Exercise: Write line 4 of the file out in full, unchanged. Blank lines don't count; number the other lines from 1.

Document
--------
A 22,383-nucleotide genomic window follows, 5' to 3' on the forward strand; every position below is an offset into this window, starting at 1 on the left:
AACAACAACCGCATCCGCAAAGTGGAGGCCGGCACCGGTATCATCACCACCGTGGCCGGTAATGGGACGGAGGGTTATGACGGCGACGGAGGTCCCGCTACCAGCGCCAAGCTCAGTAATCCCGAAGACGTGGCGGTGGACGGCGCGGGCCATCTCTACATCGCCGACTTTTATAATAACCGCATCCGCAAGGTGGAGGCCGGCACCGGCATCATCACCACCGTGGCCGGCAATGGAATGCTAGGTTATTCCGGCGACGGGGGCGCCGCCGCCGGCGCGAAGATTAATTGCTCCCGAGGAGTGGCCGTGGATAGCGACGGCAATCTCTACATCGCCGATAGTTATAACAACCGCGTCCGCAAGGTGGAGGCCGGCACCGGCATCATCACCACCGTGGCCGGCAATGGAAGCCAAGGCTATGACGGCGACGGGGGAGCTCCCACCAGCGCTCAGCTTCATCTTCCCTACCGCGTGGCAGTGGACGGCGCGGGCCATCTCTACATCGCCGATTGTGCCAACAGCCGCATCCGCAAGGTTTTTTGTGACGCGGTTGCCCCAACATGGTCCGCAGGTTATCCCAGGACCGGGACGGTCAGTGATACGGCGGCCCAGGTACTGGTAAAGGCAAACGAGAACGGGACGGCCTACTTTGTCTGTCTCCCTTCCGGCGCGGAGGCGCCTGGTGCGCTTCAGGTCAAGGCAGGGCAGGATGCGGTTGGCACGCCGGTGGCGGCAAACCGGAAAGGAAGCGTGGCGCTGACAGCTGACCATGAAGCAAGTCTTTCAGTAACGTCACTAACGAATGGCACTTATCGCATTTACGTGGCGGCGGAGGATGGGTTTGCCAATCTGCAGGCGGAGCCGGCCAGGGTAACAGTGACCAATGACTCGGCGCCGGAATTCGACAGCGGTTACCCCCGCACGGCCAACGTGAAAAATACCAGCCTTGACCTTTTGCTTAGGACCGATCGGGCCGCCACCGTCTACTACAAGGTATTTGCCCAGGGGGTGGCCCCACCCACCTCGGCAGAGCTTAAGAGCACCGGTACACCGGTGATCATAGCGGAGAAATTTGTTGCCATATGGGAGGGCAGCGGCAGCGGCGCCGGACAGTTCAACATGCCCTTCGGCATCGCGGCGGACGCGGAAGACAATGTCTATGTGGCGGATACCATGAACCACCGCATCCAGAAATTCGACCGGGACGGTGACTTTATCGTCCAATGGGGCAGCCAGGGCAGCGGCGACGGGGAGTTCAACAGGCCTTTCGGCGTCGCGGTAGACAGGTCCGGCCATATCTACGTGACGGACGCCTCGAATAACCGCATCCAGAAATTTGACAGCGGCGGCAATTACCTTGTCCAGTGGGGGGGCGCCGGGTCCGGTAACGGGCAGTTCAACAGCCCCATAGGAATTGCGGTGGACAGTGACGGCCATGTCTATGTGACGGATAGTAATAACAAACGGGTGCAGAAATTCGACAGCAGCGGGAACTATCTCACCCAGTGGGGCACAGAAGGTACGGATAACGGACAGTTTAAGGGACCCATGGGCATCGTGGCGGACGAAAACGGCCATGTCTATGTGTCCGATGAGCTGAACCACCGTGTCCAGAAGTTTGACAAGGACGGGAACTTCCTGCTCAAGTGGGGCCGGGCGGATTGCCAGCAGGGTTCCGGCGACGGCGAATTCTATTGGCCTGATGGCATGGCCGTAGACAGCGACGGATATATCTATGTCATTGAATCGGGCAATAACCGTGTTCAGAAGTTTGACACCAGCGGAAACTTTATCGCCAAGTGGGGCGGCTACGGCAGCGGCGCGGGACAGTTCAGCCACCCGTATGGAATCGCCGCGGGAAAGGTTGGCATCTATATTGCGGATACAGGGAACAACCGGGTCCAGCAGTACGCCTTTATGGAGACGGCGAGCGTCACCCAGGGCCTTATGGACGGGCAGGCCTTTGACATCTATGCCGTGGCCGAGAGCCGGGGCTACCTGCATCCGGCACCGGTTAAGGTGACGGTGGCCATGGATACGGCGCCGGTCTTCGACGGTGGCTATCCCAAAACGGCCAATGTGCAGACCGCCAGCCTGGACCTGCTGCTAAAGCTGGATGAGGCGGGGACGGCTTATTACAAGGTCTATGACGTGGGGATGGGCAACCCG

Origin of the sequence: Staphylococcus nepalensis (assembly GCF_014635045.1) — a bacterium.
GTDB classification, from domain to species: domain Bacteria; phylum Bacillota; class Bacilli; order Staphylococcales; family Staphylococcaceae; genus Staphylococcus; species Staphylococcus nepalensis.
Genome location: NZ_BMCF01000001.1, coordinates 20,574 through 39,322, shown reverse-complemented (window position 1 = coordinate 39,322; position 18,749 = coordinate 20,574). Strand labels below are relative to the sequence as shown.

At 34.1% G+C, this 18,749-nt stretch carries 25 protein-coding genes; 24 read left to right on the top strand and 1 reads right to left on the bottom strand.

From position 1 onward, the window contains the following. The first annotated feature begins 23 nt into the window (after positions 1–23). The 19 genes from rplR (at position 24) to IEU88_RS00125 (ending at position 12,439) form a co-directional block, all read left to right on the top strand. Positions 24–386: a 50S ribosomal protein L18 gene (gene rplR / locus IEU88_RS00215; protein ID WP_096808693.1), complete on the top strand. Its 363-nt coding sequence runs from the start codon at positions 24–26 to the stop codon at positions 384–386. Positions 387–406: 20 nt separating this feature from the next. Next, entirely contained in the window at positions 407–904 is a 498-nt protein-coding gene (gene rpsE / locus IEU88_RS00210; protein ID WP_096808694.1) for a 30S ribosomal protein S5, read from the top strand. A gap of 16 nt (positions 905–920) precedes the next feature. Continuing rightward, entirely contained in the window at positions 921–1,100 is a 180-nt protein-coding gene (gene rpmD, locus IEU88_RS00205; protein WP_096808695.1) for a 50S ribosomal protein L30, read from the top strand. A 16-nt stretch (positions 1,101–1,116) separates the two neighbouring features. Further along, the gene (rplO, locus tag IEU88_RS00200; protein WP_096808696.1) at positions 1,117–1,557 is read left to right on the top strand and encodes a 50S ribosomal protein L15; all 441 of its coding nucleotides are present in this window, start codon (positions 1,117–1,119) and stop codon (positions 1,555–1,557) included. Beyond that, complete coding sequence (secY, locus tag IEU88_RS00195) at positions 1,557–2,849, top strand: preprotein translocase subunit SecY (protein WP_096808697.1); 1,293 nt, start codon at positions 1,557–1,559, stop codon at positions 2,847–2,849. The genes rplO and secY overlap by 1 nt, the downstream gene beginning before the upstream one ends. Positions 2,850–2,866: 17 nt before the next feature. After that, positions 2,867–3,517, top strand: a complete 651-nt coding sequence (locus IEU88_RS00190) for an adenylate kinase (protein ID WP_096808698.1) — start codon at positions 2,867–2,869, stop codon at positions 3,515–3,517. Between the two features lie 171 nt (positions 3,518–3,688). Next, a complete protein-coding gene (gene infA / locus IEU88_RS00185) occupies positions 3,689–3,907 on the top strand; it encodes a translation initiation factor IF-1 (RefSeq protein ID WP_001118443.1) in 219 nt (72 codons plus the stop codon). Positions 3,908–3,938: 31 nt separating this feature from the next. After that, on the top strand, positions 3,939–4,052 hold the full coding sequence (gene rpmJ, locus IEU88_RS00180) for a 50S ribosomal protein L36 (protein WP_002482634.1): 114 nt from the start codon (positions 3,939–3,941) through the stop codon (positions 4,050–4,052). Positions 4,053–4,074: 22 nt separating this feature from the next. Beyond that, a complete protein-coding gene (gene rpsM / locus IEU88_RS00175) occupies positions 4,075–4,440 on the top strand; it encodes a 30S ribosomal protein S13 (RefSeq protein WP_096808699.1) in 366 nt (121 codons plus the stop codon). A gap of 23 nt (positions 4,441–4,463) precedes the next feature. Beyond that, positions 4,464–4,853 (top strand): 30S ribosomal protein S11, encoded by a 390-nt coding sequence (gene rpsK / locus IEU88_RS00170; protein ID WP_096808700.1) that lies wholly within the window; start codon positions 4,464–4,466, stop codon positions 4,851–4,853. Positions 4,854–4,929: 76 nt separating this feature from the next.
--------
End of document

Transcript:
GTDB classification, from domain to species: domain Bacteria; phylum Bacillota; class Bacilli; order Staphylococcales; family Staphylococcaceae; genus Staphylococcus; species Staphylococcus nepalensis.